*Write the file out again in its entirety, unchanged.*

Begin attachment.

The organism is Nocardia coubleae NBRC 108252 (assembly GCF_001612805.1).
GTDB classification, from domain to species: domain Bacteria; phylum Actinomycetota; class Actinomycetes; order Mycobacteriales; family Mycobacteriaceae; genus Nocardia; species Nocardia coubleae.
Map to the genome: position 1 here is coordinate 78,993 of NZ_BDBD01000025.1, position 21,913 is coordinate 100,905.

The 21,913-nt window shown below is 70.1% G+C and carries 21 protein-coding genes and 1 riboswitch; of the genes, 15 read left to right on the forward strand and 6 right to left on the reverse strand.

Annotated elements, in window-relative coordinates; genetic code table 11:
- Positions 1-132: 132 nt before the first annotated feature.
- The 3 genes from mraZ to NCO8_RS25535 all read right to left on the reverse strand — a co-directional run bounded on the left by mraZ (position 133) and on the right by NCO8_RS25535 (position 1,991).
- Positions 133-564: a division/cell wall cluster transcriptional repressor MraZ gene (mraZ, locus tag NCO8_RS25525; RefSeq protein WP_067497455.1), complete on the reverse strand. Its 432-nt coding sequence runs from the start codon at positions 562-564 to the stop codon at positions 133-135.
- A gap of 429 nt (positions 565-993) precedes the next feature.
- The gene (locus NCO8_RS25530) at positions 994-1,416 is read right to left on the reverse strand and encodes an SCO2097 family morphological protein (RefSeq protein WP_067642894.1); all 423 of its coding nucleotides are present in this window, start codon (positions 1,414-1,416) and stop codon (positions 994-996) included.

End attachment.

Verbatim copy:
The organism is Nocardia coubleae NBRC 108252 (assembly GCF_001612805.1).
GTDB classification, from domain to species: domain Bacteria; phylum Actinomycetota; class Actinomycetes; order Mycobacteriales; family Mycobacteriaceae; genus Nocardia; species Nocardia coubleae.
Map to the genome: position 1 here is coordinate 78,993 of NZ_BDBD01000025.1, position 21,913 is coordinate 100,905.

The 21,913-nt window shown below is 70.1% G+C and carries 21 protein-coding genes and 1 riboswitch; of the genes, 15 read left to right on the forward strand and 6 right to left on the reverse strand.

Annotated elements, in window-relative coordinates; genetic code table 11:
- Positions 1-132: 132 nt before the first annotated feature.
- The 3 genes from mraZ to NCO8_RS25535 all read right to left on the reverse strand — a co-directional run bounded on the left by mraZ (position 133) and on the right by NCO8_RS25535 (position 1,991).
- Positions 133-564: a division/cell wall cluster transcriptional repressor MraZ gene (mraZ, locus tag NCO8_RS25525; RefSeq protein WP_067497455.1), complete on the reverse strand. Its 432-nt coding sequence runs from the start codon at positions 562-564 to the stop codon at positions 133-135.
- A gap of 429 nt (positions 565-993) precedes the next feature.
- The gene (locus NCO8_RS25530) at positions 994-1,416 is read right to left on the reverse strand and encodes an SCO2097 family morphological protein (RefSeq protein WP_067642894.1); all 423 of its coding nucleotides are present in this window, start codon (positions 1,414-1,416) and stop codon (positions 994-996) included.